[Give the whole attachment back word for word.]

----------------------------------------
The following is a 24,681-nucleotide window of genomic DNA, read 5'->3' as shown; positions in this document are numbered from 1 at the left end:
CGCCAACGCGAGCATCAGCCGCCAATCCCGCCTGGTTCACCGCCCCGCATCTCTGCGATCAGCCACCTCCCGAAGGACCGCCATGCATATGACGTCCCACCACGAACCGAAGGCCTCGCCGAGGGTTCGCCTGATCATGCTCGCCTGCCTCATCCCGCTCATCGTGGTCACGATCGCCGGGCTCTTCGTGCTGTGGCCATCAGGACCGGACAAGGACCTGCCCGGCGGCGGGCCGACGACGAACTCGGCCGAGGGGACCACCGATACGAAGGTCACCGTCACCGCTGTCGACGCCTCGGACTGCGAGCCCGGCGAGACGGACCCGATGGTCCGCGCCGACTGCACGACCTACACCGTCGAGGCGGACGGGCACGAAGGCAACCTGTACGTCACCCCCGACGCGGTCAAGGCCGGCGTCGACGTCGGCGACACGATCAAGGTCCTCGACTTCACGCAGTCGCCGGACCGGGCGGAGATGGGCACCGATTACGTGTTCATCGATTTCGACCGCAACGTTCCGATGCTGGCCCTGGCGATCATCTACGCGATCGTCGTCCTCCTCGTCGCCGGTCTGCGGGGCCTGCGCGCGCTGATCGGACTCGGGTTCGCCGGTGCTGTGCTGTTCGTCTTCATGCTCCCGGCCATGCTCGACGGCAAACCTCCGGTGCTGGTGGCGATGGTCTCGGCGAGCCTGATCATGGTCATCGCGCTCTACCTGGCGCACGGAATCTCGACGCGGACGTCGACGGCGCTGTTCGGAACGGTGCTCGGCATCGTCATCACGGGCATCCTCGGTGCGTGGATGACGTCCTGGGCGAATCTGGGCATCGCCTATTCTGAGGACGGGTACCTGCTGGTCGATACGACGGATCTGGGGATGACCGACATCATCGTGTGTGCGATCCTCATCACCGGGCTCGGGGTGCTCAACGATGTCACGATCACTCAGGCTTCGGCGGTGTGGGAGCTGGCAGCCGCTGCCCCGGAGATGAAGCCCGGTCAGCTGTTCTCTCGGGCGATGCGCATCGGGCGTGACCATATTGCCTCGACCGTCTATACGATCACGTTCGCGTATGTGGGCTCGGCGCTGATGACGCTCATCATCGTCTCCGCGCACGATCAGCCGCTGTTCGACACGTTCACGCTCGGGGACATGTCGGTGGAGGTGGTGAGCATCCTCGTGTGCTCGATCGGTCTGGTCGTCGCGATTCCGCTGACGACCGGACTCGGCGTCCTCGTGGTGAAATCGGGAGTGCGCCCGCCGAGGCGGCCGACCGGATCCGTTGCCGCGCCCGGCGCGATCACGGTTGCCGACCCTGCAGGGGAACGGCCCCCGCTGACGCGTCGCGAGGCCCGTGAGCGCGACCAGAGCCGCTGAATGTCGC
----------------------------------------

The following is a 24,681-nucleotide window of genomic DNA, read 5'->3' as shown; positions in this document are numbered from 1 at the left end:
CGCCAACGCGAGCATCAGCCGCCAATCCCGCCTGGTTCACCGCCCCGCATCTCTGCGATCAGCCACCTCCCGAAGGACCGCCATGCATATGACGTCCCACCACGAACCGAAGGCCTCGCCGAGGGTTCGCCTGATCATGCTCGCCTGCCTCATCCCGCTCATCGTGGTCACGATCGCCGGGCTCTTCGTGCTGTGGCCATCAGGACCGGACAAGGACCTGCCCGGCGGCGGGCCGACGACGAACTCGGCCGAGGGGACCACCGATACGAAGGTCACCGTCACCGCTGTCGACGCCTCGGACTGCGAGCCCGGCGAGACGGACCCGATGGTCCGCGCCGACTGCACGACCTACACCGTCGAGGCGGACGGGCACGAAGGCAACCTGTACGTCACCCCCGACGCGGTCAAGGCCGGCGTCGACGTCGGCGACACGATCAAGGTCCTCGACTTCACGCAGTCGCCGGACCGGGCGGAGATGGGCACCGATTACGTGTTCATCGATTTCGACCGCAACGTTCCGATGCTGGCCCTGGCGATCATCTACGCGATCGTCGTCCTCCTCGTCGCCGGTCTGCGGGGCCTGCGCGCGCTGATCGGACTCGGGTTCGCCGGTGCTGTGCTGTTCGTCTTCATGCTCCCGGCCATGCTCGACGGCAAACCTCCGGTGCTGGTGGCGATGGTCTCGGCGAGCCTGATCATGGTCATCGCGCTCTACCTGGCGCACGGAATCTCGACGCGGACGTCGACGGCGCTGTTCGGAACGGTGCTCGGCATCGTCATCACGGGCATCCTCGGTGCGTGGATGACGTCCTGGGCGAATCTGGGCATCGCCTATTCTGAGGACGGGTACCTGCTGGTCGATACGACGGATCTGGGGATGACCGACATCATCGTGTGTGCGATCCTCATCACCGGGCTCGGGGTGCTCAACGATGTCACGATCACTCAGGCTTCGGCGGTGTGGGAGCTGGCAGCCGCTGCCCCGGAGATGAAGCCCGGTCAGCTGTTCTCTCGGGCGATGCGCATCGGGCGTGACCATATTGCCTCGACCGTCTATACGATCACGTTCGCGTATGTGGGCTCGGCGCTGATGACGCTCATCATCGTCTCCGCGCACGATCAGCCGCTGTTCGACACGTTCACGCTCGGGGACATGTCGGTGGAGGTGGTGAGCATCCTCGTGTGCTCGATCGGTCTGGTCGTCGCGATTCCGCTGACGACCGGACTCGGCGTCCTCGTGGTGAAATCGGGAGTGCGCCCGCCGAGGCGGCCGACCGGATCCGTTGCCGCGCCCGGCGCGATCACGGTTGCCGACCCTGCAGGGGAACGGCCCCCGCTGACGCGTCGCGAGGCCCGTGAGCGCGACCAGAGCCGCTGAATGTCGC